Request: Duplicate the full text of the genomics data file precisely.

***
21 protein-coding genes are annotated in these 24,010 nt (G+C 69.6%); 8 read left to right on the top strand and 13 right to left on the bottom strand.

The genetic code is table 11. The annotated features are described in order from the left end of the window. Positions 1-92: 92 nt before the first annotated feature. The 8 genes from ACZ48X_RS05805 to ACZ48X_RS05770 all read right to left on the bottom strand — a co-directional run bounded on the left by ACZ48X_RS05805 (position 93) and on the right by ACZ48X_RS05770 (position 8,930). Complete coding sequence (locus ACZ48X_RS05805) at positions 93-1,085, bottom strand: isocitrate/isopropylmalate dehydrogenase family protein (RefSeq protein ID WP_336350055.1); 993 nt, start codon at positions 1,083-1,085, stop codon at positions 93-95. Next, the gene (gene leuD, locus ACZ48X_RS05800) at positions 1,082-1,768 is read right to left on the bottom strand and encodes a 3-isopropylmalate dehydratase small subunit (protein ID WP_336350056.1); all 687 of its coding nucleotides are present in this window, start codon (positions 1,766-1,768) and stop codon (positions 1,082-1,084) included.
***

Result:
21 protein-coding genes are annotated in these 24,010 nt (G+C 69.6%); 8 read left to right on the top strand and 13 right to left on the bottom strand.

The genetic code is table 11. The annotated features are described in order from the left end of the window. Positions 1-92: 92 nt before the first annotated feature. The 8 genes from ACZ48X_RS05805 to ACZ48X_RS05770 all read right to left on the bottom strand — a co-directional run bounded on the left by ACZ48X_RS05805 (position 93) and on the right by ACZ48X_RS05770 (position 8,930). Complete coding sequence (locus ACZ48X_RS05805) at positions 93-1,085, bottom strand: isocitrate/isopropylmalate dehydrogenase family protein (RefSeq protein ID WP_336350055.1); 993 nt, start codon at positions 1,083-1,085, stop codon at positions 93-95. Next, the gene (gene leuD, locus ACZ48X_RS05800) at positions 1,082-1,768 is read right to left on the bottom strand and encodes a 3-isopropylmalate dehydratase small subunit (protein ID WP_336350056.1); all 687 of its coding nucleotides are present in this window, start codon (positions 1,766-1,768) and stop codon (positions 1,082-1,084) included.